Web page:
(Iron Mountain - December 27, 2017) - The Dickinson County Board of Commissioners on Tuesday night approved a 9.2 million dollar operating budget for 2018. The budget resolution was approved unanimously following a public hearing during which there was zero public input. The single person in the audience, possibly due to the cold weather, was Iron Mountain Mayor Dale Allesandrini.

The County will continue to levy the same property tax assessment as in 2017, a total of 6.14 mils, or $6.14 per $1,000 of taxable property value.

The budget is the culmination of several months of closed-door negotiations with representatives of the unions representing County employees. Those negotiations were only finalized within the past two weeks. Payroll and employee benefits will make up nearly 75% of the expenditures, with only minor appropriations for capital improvements or repairs.

While staffing levels will remain static in most areas, the budget does allow for the hiring of three additional full-time corrections officers by the Sheriff's department. Theoretically, this will result in little or no increase in spending since it will result in less part-time hiring and will cut back substantially in the amount of overtime payments.

While the operating budget is balanced, the County will dig into reserves to repay nearly $400,000 to Verso, as the result of that company's successful appeals to the State Tax Tribunal which resulted in drastic decreases to the taxable value of their pulp and paper plant located near Quinnesec. Those appeals have also resulted in reductions for Breitung Township and for the Breitung Township School System. The downward pressure on assessed value of properties is likely to continue, as more industrial and retail companies, feeling that they are being overtaxed, file appeals before the Tax Tribunal. Several attempts to "rein in" the Tax Tribunal have failed in the State Legislature.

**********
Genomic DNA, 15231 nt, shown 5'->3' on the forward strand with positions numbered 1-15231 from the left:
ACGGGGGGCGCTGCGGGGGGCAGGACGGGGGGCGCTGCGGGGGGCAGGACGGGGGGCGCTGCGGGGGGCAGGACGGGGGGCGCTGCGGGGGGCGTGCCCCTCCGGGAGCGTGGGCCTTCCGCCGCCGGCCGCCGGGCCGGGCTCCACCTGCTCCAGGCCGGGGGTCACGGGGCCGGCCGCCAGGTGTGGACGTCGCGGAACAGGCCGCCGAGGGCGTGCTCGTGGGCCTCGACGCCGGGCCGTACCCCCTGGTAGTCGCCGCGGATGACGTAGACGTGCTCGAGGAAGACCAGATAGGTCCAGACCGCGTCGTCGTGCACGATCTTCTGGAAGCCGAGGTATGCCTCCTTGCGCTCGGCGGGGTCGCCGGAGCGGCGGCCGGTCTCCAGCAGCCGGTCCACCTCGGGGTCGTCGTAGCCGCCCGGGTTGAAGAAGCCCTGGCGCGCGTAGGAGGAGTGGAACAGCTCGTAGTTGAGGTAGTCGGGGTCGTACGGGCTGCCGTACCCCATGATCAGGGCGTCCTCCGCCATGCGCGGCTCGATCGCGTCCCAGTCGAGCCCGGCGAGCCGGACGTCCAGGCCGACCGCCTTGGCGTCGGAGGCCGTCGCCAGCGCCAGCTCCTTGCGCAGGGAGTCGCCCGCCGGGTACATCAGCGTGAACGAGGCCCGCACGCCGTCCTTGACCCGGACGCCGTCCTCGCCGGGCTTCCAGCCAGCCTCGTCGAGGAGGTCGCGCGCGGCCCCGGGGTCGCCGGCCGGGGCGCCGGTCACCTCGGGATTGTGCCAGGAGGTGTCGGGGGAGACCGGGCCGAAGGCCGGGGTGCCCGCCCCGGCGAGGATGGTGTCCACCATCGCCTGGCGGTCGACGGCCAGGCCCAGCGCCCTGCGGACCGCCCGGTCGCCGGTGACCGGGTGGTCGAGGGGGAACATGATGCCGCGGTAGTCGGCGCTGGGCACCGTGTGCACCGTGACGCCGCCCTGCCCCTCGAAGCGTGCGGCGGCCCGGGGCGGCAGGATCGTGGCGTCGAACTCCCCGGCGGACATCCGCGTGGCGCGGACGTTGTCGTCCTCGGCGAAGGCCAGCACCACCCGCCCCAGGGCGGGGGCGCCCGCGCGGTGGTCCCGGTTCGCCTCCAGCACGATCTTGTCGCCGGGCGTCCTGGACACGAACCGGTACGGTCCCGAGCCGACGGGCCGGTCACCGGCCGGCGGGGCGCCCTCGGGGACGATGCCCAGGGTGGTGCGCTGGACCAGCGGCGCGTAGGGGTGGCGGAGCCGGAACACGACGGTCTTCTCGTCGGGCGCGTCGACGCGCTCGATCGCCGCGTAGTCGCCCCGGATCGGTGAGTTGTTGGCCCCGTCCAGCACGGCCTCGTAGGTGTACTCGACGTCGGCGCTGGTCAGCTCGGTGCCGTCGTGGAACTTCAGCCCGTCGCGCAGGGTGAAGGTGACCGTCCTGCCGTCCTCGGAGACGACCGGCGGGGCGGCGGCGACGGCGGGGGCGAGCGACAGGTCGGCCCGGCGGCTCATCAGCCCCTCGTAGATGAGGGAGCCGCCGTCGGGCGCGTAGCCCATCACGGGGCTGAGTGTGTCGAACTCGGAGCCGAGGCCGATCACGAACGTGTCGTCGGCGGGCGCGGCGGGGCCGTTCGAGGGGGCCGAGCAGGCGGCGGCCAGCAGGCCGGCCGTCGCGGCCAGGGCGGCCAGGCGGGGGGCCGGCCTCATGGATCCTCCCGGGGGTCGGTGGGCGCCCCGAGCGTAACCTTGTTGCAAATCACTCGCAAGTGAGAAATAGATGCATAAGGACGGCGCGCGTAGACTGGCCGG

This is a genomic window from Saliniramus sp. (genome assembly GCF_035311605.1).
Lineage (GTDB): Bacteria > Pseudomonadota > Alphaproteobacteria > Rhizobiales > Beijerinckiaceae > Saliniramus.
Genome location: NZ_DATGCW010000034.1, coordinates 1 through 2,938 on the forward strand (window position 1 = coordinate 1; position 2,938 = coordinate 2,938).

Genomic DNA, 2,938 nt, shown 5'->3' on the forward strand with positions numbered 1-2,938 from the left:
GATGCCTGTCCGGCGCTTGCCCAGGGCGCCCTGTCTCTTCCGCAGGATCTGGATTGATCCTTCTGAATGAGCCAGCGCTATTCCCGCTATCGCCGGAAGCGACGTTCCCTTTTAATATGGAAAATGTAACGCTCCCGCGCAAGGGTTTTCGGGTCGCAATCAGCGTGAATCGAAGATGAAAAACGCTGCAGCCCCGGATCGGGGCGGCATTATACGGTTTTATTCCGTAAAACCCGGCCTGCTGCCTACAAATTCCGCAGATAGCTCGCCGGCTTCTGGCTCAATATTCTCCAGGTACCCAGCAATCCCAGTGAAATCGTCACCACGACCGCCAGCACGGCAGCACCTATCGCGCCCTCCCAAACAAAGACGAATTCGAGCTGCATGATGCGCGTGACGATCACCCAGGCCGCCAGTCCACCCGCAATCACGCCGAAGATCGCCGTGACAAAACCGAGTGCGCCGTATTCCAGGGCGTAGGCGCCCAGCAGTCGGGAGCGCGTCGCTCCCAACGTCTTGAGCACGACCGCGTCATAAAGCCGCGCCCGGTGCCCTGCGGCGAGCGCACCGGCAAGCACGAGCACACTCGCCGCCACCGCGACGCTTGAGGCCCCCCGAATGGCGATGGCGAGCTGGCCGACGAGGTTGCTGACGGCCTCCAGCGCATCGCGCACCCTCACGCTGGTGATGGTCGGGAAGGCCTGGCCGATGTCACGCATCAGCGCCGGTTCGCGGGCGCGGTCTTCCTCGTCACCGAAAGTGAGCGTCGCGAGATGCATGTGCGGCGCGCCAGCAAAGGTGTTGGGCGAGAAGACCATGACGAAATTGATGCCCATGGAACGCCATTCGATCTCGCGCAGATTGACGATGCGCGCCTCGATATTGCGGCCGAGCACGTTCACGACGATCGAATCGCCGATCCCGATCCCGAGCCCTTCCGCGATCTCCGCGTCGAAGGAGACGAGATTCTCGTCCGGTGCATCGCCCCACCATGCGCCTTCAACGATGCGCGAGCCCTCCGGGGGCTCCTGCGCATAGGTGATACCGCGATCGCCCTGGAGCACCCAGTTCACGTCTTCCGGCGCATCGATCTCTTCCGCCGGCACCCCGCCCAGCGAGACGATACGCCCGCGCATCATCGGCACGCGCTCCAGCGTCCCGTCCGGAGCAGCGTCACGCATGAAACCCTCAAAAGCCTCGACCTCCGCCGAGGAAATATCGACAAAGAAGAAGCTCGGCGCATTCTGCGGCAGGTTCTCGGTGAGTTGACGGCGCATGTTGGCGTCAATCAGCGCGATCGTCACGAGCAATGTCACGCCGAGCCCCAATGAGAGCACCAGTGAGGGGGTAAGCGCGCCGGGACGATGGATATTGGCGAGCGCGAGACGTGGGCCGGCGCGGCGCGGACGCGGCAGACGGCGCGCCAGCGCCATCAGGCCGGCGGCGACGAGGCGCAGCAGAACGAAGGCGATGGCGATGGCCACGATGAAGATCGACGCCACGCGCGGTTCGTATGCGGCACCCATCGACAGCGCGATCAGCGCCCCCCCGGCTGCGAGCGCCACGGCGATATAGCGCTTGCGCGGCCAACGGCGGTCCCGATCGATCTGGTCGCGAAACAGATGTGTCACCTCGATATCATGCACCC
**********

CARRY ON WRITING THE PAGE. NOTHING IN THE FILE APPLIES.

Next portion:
Despite this, the County will still maintain a fairly healthy cash reserve of nearly one-fifth of Itís annual budget.

The difficult job of balancing the budget was aided by healthy payments from the State of Michigan. These payments total more than one-point-one million dollars and comprise State revenue sharing funds as well as payments to reimburse the County for reductions previously paid on personal property, a tax which is being phased out.

More than 1.1 million dollars will be paid to the Municipal Employees Retirement System. While this amount is projected to increase in the immediate years, it is expected to decrease over time as the result of changes adopted by the Board over the past several decades. These changes include the purchase of higher deductible plans, and the elimination of County-funded retirement medical plans for more recently hired employees. It will take several decades however, for the latter to have any significant impact on the budget.

The new budget goes into effect on January 1st.

In related actions, the Board approved resolutions covering working agreements with four employee groups: The Police Officer Labor Council covering the Sheriff's road patrol and dispatch center, The Police Officer Labor Council covering correctional officers within the Sheriff's Department, The Police Officer Labor Council covering the command officers within the Sheriff's Department, and finally, the union contract between the County and the Government Employees Labor Council.


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